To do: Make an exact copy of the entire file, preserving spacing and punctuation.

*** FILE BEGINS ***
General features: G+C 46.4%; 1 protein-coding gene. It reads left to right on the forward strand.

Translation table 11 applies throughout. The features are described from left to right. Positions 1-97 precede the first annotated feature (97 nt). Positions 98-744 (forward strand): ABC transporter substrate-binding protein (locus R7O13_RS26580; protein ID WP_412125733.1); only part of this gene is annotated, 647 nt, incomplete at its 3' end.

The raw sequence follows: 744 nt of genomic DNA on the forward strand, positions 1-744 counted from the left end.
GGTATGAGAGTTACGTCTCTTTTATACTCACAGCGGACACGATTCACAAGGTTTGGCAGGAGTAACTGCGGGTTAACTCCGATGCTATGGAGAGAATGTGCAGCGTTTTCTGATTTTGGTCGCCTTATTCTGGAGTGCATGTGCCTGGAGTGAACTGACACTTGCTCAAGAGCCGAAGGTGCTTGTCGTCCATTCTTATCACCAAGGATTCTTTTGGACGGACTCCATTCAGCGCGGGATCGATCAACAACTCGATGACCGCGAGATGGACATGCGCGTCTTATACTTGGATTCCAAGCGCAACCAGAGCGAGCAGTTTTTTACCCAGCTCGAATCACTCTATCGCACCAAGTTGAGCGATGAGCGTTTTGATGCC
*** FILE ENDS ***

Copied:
General features: G+C 46.4%; 1 protein-coding gene. It reads left to right on the forward strand.

Translation table 11 applies throughout. The features are described from left to right. Positions 1-97 precede the first annotated feature (97 nt). Positions 98-744 (forward strand): ABC transporter substrate-binding protein (locus R7O13_RS26580; protein ID WP_412125733.1); only part of this gene is annotated, 647 nt, incomplete at its 3' end.

The raw sequence follows: 744 nt of genomic DNA on the forward strand, positions 1-744 counted from the left end.
GGTATGAGAGTTACGTCTCTTTTATACTCACAGCGGACACGATTCACAAGGTTTGGCAGGAGTAACTGCGGGTTAACTCCGATGCTATGGAGAGAATGTGCAGCGTTTTCTGATTTTGGTCGCCTTATTCTGGAGTGCATGTGCCTGGAGTGAACTGACACTTGCTCAAGAGCCGAAGGTGCTTGTCGTCCATTCTTATCACCAAGGATTCTTTTGGACGGACTCCATTCAGCGCGGGATCGATCAACAACTCGATGACCGCGAGATGGACATGCGCGTCTTATACTTGGATTCCAAGCGCAACCAGAGCGAGCAGTTTTTTACCCAGCTCGAATCACTCTATCGCACCAAGTTGAGCGATGAGCGTTTTGATGCC